Morning inversion with Needle Peak, Nak Peak and Yak Peak poking above
Coquihalla Mountain to the south above the low clouds
There were some up-and-downs along the road walk
July Mountain across Coquihalla Highway
Fall colours in the foreground
The typical walking along the road. Nothing really fancy
One of the larger tarns that I walked passed by
Summit Panorama from Mt. Thynne. Click to view large size.
The familiar Coquihalla Pass peaks poking above the morning clouds
This is looking towards Tulameen and farther into Manning Park direction
The typical rolling hills on the interior plateau
Mt. Baker and Cheam Range peaks on the horizon to the south
A zoomed-in view of the north face of Coquihalla Mountain
I walked further NE from the summit to explore things out
Shovelnose Mtn. etc. to the north towards Merritt
Me on the summit of Mt. Thynne
A cool little tarn under the NE Face cliffs
Me on Mt. Thynne embracing the rolling hills of Interior BC…
Skihist Mountain etc. on the Stein Divide catching the first dusting of snow
Stoyoma Mountain and “Stoyoma’s Widow”
Vicuna Peak and Guanaco Peak are some popular scrambles in the area
Another photo of me on the summit of Mt. Thynne

While trying to update my social media status from the summit I learnt there’s some global outages on Facebook, Instagram and WhatsApp. I think I caught the first few minutes when it’s down as I was browsing Instagram and all the sudden I could not refresh anymore. I searched it up on Google and sure enough people all over the world were having trouble. With no access to social media I decided to just leisurely walk back to the truck and I heard wolves again near where I parked. On the drive-out I decided to avoid those two wash-outs by taking a spur road to the west of “Upper McPhail FSR”. I believe the road I took on the descent was the proper Thynne Mountain FSR but this road was rougher and narrower. There was no wash-out but I had to drive at a consistently slower speed than the one I took on the way in, so not recommended. The rest of the drive-out was very long but scenic.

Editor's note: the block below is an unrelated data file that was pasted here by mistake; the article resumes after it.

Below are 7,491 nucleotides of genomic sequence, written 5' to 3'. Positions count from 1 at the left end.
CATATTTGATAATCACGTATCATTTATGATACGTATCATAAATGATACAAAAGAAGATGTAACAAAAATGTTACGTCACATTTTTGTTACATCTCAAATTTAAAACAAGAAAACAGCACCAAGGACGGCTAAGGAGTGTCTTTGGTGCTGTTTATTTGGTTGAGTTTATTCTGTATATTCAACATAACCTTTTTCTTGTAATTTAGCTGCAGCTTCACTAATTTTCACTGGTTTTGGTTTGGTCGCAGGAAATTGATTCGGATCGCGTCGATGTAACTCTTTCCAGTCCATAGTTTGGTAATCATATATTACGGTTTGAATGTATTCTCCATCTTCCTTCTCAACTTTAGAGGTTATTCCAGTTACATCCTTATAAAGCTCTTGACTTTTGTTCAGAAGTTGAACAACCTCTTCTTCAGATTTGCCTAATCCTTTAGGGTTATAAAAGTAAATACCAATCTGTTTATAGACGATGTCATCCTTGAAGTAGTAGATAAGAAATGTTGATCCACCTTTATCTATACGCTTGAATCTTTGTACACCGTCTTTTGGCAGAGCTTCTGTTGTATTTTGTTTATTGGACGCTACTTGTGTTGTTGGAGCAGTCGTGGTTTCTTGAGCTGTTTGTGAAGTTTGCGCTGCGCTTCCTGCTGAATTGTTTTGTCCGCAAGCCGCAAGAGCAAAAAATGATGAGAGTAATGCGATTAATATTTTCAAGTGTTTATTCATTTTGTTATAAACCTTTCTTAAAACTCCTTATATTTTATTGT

Me walking down the road…
Me taking a short break at the tarn that I walked passed by
Looking back towards the summit of Mt. Thynne
Another tarn that sits on the north ridge of Mt. Thynne
My truck high up on Thynne Mountain FSR on the descent

Another couple hours later I was back to Abbotsford for some Donairs and the social media outage was still not fixed. The apps had been down for over 4 hours such that this had become the biggest down in Facebook’s history. The apps eventually came back another couple hours later and thankfully nobody seemed to have lost anything in them. Asides the Facebook down I also had to book an appointment to replace the windshield on the following day and that was 300$ even with ICBC coverage. Oddly enough these turned out to be more memorable than the ascent itself…